One of the reasons for achy muscles and joints is the decrease in oestrogen and inflammation. Inflammation can be addressed through nutrition, self-massage, magnesium and collagen supplements, and suitable movement practices. I suggest a combination of strengthening and stabilising, for example, Hatha or Slow flow, to help support the joints thus decreasing wear, and a yin practice to hydrate the joints and release tension.
Symptoms: Hot flushes, night sweats, fatigue, interrupted sleep, mood swings, irritability, menopause rage, brain fog
Stage of menopause: Perimenopause through to menopause
Most yoga classes in the West start with active asanas before moving to a cool down and finishing with a restorative pose or savasana.
Restorative yoga was developed by B.K.S Iyengar to help people recover from an illness or injury. The supported nature of restorative yoga benefits women throughout menopause. However, be aware that neither yin nor restorative yoga helps build strong muscles and bones.
Judith Lasater (2011) states that forward folds and inversions stimulate the endocrine system, especially the pituitary gland. The pituitary gland signals changes in our hormones as we move from perimenopause to menopause. Supported backbends help to regulate the thyroid gland because of the open position of the throat. Additionally, they stretch the chest and belly improving breathing and digestion.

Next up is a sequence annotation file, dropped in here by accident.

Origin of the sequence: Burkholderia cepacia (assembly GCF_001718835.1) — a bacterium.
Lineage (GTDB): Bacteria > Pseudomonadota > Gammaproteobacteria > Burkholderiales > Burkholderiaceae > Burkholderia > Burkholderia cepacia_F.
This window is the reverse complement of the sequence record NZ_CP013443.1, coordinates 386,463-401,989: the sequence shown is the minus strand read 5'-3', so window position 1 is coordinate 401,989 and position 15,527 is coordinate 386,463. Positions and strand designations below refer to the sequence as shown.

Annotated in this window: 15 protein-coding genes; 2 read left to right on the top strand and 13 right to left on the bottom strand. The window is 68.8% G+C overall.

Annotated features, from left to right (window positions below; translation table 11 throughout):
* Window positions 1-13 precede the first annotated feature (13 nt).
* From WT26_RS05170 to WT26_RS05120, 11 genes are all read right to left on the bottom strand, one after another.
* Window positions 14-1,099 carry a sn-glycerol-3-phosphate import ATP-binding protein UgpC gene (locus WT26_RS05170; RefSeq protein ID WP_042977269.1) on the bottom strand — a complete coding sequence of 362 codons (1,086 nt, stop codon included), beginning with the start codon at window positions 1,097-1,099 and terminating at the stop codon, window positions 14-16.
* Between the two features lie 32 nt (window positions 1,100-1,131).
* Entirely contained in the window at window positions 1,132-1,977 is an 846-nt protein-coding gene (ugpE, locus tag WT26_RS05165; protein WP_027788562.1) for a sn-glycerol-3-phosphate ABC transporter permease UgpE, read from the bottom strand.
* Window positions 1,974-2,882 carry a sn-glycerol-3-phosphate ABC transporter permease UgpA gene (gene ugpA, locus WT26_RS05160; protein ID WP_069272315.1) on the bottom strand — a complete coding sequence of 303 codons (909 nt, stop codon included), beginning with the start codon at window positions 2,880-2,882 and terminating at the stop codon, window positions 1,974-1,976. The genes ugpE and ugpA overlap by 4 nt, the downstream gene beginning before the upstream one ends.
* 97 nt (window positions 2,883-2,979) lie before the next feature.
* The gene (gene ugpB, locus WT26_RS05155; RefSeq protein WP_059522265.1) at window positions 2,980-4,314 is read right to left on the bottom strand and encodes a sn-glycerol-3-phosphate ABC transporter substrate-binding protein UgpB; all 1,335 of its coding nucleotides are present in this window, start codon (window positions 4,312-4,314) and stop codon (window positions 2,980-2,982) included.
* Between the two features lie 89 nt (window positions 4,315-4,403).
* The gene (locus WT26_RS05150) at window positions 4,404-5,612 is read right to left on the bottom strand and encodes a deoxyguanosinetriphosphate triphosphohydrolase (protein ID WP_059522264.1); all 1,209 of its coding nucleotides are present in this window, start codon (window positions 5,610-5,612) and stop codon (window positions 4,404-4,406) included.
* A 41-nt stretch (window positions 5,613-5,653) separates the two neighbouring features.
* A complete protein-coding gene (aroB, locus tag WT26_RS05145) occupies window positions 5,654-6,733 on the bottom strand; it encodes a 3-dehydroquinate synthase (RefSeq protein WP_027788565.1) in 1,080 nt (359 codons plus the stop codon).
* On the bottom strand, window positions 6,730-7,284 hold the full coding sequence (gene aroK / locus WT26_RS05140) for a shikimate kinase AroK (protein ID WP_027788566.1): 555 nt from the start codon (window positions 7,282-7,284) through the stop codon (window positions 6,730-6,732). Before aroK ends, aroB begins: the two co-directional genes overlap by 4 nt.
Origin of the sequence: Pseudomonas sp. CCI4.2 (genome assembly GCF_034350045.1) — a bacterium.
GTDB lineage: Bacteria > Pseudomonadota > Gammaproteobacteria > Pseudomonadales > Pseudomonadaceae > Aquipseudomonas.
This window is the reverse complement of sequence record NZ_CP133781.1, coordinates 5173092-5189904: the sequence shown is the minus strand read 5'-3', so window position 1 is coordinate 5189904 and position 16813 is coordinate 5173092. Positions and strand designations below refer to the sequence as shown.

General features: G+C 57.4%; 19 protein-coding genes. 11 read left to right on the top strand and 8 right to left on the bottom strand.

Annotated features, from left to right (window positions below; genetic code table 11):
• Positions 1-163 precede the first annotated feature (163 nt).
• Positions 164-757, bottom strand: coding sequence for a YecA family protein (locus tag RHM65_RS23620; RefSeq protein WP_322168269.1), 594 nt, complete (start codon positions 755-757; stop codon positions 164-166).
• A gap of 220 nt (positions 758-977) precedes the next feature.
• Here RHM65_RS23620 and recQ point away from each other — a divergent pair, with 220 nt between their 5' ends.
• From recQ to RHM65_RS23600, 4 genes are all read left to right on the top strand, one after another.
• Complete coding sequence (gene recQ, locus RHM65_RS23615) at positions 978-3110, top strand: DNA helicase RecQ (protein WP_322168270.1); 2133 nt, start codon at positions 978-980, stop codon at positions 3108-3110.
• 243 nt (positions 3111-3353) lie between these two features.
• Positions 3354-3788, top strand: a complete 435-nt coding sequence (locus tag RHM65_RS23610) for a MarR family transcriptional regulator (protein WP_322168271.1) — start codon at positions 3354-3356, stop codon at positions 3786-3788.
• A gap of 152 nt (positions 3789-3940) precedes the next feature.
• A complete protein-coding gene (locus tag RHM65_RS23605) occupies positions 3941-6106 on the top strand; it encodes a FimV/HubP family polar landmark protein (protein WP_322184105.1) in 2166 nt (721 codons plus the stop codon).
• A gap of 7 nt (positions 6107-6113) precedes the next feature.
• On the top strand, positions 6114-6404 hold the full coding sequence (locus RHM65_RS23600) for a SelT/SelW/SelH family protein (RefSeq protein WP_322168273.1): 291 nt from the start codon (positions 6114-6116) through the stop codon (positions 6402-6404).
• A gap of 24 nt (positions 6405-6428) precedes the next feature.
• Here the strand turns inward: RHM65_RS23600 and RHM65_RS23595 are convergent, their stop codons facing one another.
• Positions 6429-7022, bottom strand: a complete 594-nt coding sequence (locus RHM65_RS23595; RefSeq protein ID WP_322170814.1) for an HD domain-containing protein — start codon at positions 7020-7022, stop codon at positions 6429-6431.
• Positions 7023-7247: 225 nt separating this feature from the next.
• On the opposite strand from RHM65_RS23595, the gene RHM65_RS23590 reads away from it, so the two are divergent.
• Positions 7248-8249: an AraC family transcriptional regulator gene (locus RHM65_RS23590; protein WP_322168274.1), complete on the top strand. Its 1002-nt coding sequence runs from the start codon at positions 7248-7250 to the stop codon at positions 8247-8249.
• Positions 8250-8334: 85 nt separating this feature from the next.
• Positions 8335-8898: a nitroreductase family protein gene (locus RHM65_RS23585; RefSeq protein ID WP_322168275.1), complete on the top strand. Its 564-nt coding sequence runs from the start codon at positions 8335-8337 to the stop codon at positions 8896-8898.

I have found no academic or clinical research to back this claim. However, over the last decade, my lived experience and listening to women attending workshops and training is that restorative yoga makes us feel more clear-headed, rested, and more aware.
Choose a practice that suits your stage of menopause and the signs you are experiencing.
If you are a yoga teacher who is not coping with your hot flushes, sleep, anxiety, depression, or joint problems and you want to support yourself and your students through menopause and beyond, will you join me in 2023?
- Fishman, L, Saltonstall, E., (2010) Yoga for Osteoporosis: The Complete Guide, W. W Norton and Company.
- Francina, S., (2003) Yoga and the Wisdom of Menopause: A Guide to Physical, Emotional and Spiritual Health at Midlife and Beyond, Health Communications, Inc.
- Hicks, A, and J., (2010) Five Element Constitutional Acupuncture, Churchill Livingstone; 2nd edition.
- Lasater, J., (2011) Relax and Renew: Restful Yoga for Stressful Times, Boulder, Co: Shambhala
- Maciocia, G., (2011) Obstetrics and Gynaecology in Chinese Medicine, Elsevier Health Sciences.
- Sanfilippo, L., (2019) Yoga Therapy for Insomnia and Sleep Recovery: An Integrated Approach to Supporting Healthy Sleep and Sustaining Energy All Day, Singing Dragon.